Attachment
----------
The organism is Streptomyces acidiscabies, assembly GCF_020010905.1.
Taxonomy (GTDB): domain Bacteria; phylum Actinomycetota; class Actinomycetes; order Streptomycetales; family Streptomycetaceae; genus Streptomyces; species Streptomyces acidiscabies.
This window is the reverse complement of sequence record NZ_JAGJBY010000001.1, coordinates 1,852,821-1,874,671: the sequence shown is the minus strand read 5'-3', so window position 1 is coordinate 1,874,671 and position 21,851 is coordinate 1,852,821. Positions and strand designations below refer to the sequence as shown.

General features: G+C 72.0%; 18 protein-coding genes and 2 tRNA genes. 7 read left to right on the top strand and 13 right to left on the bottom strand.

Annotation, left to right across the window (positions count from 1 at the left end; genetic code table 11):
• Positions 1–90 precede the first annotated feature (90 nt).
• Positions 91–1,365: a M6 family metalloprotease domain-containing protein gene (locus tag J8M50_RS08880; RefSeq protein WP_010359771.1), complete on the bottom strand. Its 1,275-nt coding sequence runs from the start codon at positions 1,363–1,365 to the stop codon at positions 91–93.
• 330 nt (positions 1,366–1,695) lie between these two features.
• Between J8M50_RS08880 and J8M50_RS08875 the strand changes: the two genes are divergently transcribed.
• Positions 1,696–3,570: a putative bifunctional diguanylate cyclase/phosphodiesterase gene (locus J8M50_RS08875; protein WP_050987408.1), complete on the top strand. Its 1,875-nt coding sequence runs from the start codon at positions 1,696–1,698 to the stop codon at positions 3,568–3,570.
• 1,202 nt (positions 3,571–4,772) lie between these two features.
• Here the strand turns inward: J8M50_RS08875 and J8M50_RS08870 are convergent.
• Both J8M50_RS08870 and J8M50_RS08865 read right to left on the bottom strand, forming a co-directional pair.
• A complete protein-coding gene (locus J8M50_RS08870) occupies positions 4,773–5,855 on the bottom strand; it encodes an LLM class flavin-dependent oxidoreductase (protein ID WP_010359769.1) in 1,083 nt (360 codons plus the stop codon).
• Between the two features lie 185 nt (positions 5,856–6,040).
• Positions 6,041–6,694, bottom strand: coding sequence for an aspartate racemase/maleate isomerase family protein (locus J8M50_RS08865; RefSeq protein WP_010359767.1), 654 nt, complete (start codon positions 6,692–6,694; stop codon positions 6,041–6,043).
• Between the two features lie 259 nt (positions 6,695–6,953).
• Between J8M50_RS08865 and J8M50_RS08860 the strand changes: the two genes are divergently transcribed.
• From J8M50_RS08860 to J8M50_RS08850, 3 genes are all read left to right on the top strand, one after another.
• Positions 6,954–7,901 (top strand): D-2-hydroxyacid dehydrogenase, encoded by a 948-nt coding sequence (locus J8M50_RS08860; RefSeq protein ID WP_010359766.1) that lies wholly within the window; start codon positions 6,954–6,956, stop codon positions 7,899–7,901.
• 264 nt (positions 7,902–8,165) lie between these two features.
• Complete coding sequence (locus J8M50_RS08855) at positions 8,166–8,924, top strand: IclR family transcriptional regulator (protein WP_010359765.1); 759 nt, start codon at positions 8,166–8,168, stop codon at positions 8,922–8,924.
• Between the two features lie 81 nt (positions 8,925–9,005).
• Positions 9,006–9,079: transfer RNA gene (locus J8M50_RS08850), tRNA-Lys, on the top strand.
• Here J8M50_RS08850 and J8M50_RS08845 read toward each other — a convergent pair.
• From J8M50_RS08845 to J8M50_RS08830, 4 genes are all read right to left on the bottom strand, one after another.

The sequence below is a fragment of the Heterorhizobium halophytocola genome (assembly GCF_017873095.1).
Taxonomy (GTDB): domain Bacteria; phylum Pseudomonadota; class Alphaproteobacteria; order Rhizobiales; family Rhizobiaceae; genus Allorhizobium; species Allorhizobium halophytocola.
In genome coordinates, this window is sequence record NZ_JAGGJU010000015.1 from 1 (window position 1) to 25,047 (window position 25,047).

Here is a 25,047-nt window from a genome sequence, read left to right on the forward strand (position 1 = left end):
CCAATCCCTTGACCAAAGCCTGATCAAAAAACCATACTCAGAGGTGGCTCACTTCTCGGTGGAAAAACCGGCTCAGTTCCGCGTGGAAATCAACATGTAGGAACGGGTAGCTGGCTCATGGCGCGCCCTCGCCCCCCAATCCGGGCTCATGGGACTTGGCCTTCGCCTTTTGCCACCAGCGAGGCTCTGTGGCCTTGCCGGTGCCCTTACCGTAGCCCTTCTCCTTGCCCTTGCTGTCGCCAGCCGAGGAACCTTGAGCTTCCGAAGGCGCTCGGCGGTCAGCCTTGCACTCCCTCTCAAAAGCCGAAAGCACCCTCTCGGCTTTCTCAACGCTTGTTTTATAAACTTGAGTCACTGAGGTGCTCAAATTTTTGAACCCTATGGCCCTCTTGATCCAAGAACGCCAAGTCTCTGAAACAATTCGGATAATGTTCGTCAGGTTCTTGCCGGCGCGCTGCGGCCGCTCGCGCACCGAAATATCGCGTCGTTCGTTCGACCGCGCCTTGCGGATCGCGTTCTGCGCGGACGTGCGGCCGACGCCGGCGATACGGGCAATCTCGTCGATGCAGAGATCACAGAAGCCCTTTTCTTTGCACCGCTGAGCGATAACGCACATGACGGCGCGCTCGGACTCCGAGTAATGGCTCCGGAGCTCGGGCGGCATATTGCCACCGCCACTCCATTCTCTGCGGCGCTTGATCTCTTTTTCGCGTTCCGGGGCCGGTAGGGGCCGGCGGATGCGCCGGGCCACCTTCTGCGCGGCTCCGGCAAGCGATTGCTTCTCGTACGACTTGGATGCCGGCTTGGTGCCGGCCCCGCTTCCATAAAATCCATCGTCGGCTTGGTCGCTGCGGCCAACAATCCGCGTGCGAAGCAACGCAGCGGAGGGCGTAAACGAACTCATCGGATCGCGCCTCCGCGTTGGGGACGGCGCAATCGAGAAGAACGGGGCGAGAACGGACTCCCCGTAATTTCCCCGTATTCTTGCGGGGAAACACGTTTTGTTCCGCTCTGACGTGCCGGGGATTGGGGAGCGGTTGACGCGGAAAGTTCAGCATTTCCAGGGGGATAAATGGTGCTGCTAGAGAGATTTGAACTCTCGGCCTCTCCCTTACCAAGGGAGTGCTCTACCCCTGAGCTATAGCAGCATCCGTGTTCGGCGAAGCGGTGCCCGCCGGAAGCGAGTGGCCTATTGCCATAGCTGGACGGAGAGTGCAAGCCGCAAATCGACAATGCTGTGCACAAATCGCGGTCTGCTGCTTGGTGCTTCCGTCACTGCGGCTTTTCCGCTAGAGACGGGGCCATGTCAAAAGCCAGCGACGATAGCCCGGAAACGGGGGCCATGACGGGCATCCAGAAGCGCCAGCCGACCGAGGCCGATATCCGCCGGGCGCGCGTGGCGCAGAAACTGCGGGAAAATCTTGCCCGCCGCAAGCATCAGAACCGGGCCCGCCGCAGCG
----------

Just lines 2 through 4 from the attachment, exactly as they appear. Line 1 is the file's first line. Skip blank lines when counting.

Taxonomy (GTDB): domain Bacteria; phylum Actinomycetota; class Actinomycetes; order Streptomycetales; family Streptomycetaceae; genus Streptomyces; species Streptomyces acidiscabies.
This window is the reverse complement of sequence record NZ_JAGJBY010000001.1, coordinates 1,852,821-1,874,671: the sequence shown is the minus strand read 5'-3', so window position 1 is coordinate 1,874,671 and position 21,851 is coordinate 1,852,821. Positions and strand designations below refer to the sequence as shown.

General features: G+C 72.0%; 18 protein-coding genes and 2 tRNA genes. 7 read left to right on the top strand and 13 right to left on the bottom strand.